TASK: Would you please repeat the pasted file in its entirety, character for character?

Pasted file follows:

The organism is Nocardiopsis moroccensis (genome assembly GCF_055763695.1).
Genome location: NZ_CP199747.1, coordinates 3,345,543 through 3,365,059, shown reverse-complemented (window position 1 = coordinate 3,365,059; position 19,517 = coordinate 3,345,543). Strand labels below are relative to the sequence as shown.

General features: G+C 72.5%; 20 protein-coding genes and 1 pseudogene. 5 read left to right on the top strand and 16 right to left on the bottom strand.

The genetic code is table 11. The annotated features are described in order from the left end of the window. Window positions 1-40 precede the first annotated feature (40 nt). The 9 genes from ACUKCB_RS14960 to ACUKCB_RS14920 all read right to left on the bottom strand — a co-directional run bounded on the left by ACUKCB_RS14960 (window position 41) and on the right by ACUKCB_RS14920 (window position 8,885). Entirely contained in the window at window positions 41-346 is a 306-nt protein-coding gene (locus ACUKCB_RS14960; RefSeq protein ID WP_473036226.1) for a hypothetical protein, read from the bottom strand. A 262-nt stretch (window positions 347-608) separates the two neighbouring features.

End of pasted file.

The organism is Nocardiopsis moroccensis (genome assembly GCF_055763695.1).
Genome location: NZ_CP199747.1, coordinates 3,345,543 through 3,365,059, shown reverse-complemented (window position 1 = coordinate 3,365,059; position 19,517 = coordinate 3,345,543). Strand labels below are relative to the sequence as shown.

General features: G+C 72.5%; 20 protein-coding genes and 1 pseudogene. 5 read left to right on the top strand and 16 right to left on the bottom strand.

The genetic code is table 11. The annotated features are described in order from the left end of the window. Window positions 1-40 precede the first annotated feature (40 nt). The 9 genes from ACUKCB_RS14960 to ACUKCB_RS14920 all read right to left on the bottom strand — a co-directional run bounded on the left by ACUKCB_RS14960 (window position 41) and on the right by ACUKCB_RS14920 (window position 8,885). Entirely contained in the window at window positions 41-346 is a 306-nt protein-coding gene (locus ACUKCB_RS14960; RefSeq protein ID WP_473036226.1) for a hypothetical protein, read from the bottom strand. A 262-nt stretch (window positions 347-608) separates the two neighbouring features.